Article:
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Monday, February 9, 2009

Outtakes: Taking you behind the curtain

Posted on Mon, Feb 9, 2009 at 5:30 PM


You know, a lot of times, I can only begin to actually form a coherent story or review out of the chaos of my mind by taking a deep breath, then frantically writing up a whole bunch of stuff that doesn't even appear in the eventual article. This sometimes makes me sad. Usually not though. But occasionally I hang onto a bit of prose I'll have fussed over then discarded, like a fallen soufflé.

Other times, Elaine and/or Jeremy will decide that a certain turn of phrase is just tooâ?¦something, and they'll excise it. This is virtually always for the best, but occasionally I think, awww, MAN! Por ejemplo, in an essay I wrote about a ballroom dancing competition, either Elaine or Jeremy nixed my all-caps outburst, “I'LL MOURN YA â??TIL I JOIN YA, JULIET PROWSE!”

But so here's a little intro I squashed, which was originally for this review of the excellent film XXY, part of Guadalupe's recent Cinefestival. I even added 2 fun jpegs for your delectation.

(Jane Wyman and Rock Hudson on the poster for Douglas Sirk's Magnificent Obsession, 1954.)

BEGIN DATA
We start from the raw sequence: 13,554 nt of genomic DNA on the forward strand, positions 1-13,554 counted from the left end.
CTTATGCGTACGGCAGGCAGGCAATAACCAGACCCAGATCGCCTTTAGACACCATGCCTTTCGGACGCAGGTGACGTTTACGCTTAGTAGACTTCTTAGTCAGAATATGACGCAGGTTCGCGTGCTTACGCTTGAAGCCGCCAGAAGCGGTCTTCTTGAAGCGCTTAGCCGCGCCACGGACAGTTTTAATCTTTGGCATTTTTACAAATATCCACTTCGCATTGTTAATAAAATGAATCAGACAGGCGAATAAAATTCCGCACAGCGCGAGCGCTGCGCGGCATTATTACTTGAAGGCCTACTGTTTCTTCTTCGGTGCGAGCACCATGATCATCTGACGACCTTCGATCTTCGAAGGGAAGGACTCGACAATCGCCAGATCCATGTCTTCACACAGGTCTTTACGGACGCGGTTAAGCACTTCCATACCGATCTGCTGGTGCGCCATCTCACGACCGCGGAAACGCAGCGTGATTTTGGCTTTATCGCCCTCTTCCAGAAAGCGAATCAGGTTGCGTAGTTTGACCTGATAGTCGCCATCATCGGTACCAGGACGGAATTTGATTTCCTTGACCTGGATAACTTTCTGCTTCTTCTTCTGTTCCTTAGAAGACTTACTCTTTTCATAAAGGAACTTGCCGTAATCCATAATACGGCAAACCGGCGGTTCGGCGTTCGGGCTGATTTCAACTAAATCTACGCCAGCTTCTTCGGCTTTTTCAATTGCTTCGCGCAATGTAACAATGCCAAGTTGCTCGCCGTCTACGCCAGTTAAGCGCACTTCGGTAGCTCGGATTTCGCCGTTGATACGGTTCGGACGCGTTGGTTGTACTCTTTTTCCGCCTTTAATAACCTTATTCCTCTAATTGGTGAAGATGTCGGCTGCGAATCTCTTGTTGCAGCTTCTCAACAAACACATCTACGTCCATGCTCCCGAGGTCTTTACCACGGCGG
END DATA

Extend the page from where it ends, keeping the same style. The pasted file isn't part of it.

“Queer cinema” has evolved through enough filmic generations and into such diverse and motley forms that the umbrella term has become, at best, ambiguous. LGBT filmmakers Gregg Araki (The Doom Generation), the late Derek Jarman (Edward II), and Jennie Livingston (Paris is Burning) have made films steeped in sex and sexual politics; controversy-inducing, unapologetic battle cries from an underground queer demi-monde.

Wherefore Douglas Sirk, then, a heterosexual director who made luscious melodramas largely for and about women, but who worked with (then-closeted) Rock Hudson, and whose critical reputation has been resurrected in part due to his influence on gay auteurs Pedro Almodóvar and Todd Haynes? And consider John Waters, an openly gay man who virtually never treats gayness in an (ahem) straightforward narrative way ⎯ think of Polyester, in which Todd Tomorrow (played by Tab Hunter) romances Divine's Francine Fishpaw; two gay men enact a phantasmagoric satire of heterosexuality. Is this queer cinema? Is there a queer gaze? Does any involvement by an LGBT artist render a film “queer”? (I'm looking at you, Dreamgirls.)

(Tab Hunter and Divine, Polyester poster, 1981)

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